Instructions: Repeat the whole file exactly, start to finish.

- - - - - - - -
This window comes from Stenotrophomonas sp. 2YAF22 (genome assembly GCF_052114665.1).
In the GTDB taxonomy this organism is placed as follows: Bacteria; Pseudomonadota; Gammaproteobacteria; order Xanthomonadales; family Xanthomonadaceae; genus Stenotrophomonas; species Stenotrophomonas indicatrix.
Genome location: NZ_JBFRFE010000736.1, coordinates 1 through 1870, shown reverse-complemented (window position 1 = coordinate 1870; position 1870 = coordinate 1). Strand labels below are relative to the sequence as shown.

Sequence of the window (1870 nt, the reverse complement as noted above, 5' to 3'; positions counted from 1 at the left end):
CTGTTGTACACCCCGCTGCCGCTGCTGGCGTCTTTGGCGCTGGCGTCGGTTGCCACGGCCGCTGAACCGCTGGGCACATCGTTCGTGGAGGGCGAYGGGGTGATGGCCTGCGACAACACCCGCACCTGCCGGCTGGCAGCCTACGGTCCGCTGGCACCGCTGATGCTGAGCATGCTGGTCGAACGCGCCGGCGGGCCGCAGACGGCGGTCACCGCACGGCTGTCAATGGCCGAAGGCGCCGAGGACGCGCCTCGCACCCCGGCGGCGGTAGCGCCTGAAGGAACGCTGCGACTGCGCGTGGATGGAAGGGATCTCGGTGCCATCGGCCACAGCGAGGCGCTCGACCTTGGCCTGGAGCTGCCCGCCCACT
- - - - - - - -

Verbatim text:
This window comes from Stenotrophomonas sp. 2YAF22 (genome assembly GCF_052114665.1).
In the GTDB taxonomy this organism is placed as follows: Bacteria; Pseudomonadota; Gammaproteobacteria; order Xanthomonadales; family Xanthomonadaceae; genus Stenotrophomonas; species Stenotrophomonas indicatrix.
Genome location: NZ_JBFRFE010000736.1, coordinates 1 through 1870, shown reverse-complemented (window position 1 = coordinate 1870; position 1870 = coordinate 1). Strand labels below are relative to the sequence as shown.

Sequence of the window (1870 nt, the reverse complement as noted above, 5' to 3'; positions counted from 1 at the left end):
CTGTTGTACACCCCGCTGCCGCTGCTGGCGTCTTTGGCGCTGGCGTCGGTTGCCACGGCCGCTGAACCGCTGGGCACATCGTTCGTGGAGGGCGAYGGGGTGATGGCCTGCGACAACACCCGCACCTGCCGGCTGGCAGCCTACGGTCCGCTGGCACCGCTGATGCTGAGCATGCTGGTCGAACGCGCCGGCGGGCCGCAGACGGCGGTCACCGCACGGCTGTCAATGGCCGAAGGCGCCGAGGACGCGCCTCGCACCCCGGCGGCGGTAGCGCCTGAAGGAACGCTGCGACTGCGCGTGGATGGAAGGGATCTCGGTGCCATCGGCCACAGCGAGGCGCTCGACCTTGGCCTGGAGCTGCCCGCCCACT